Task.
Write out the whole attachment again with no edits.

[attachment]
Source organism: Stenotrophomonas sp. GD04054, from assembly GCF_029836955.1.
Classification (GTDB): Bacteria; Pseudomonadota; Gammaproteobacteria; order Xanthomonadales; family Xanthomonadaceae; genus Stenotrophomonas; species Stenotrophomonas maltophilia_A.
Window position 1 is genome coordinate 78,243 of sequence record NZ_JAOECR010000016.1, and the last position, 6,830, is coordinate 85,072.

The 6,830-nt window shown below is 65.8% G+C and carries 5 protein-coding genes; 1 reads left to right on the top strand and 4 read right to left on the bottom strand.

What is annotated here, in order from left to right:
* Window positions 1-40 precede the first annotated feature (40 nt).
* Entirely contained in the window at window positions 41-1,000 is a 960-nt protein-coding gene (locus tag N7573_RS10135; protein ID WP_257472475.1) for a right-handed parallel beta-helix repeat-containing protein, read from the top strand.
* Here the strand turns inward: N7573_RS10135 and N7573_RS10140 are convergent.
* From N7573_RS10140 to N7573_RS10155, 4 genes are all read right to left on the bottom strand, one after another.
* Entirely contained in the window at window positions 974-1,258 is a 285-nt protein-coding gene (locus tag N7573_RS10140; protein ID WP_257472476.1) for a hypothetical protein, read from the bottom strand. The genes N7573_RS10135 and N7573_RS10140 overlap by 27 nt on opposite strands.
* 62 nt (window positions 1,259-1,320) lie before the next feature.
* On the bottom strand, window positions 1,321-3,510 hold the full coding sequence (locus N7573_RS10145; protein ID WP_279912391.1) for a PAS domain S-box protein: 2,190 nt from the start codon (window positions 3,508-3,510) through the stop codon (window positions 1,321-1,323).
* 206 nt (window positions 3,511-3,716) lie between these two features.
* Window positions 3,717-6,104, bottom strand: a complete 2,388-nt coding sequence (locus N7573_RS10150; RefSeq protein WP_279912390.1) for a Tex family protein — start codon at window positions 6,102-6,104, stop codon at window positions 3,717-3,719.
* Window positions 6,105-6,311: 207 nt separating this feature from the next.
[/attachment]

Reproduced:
Source organism: Stenotrophomonas sp. GD04054, from assembly GCF_029836955.1.
Classification (GTDB): Bacteria; Pseudomonadota; Gammaproteobacteria; order Xanthomonadales; family Xanthomonadaceae; genus Stenotrophomonas; species Stenotrophomonas maltophilia_A.
Window position 1 is genome coordinate 78,243 of sequence record NZ_JAOECR010000016.1, and the last position, 6,830, is coordinate 85,072.

The 6,830-nt window shown below is 65.8% G+C and carries 5 protein-coding genes; 1 reads left to right on the top strand and 4 read right to left on the bottom strand.

What is annotated here, in order from left to right:
* Window positions 1-40 precede the first annotated feature (40 nt).
* Entirely contained in the window at window positions 41-1,000 is a 960-nt protein-coding gene (locus tag N7573_RS10135; protein ID WP_257472475.1) for a right-handed parallel beta-helix repeat-containing protein, read from the top strand.
* Here the strand turns inward: N7573_RS10135 and N7573_RS10140 are convergent.
* From N7573_RS10140 to N7573_RS10155, 4 genes are all read right to left on the bottom strand, one after another.
* Entirely contained in the window at window positions 974-1,258 is a 285-nt protein-coding gene (locus tag N7573_RS10140; protein ID WP_257472476.1) for a hypothetical protein, read from the bottom strand. The genes N7573_RS10135 and N7573_RS10140 overlap by 27 nt on opposite strands.
* 62 nt (window positions 1,259-1,320) lie before the next feature.
* On the bottom strand, window positions 1,321-3,510 hold the full coding sequence (locus N7573_RS10145; protein ID WP_279912391.1) for a PAS domain S-box protein: 2,190 nt from the start codon (window positions 3,508-3,510) through the stop codon (window positions 1,321-1,323).
* 206 nt (window positions 3,511-3,716) lie between these two features.
* Window positions 3,717-6,104, bottom strand: a complete 2,388-nt coding sequence (locus N7573_RS10150; RefSeq protein WP_279912390.1) for a Tex family protein — start codon at window positions 6,102-6,104, stop codon at window positions 3,717-3,719.
* Window positions 6,105-6,311: 207 nt separating this feature from the next.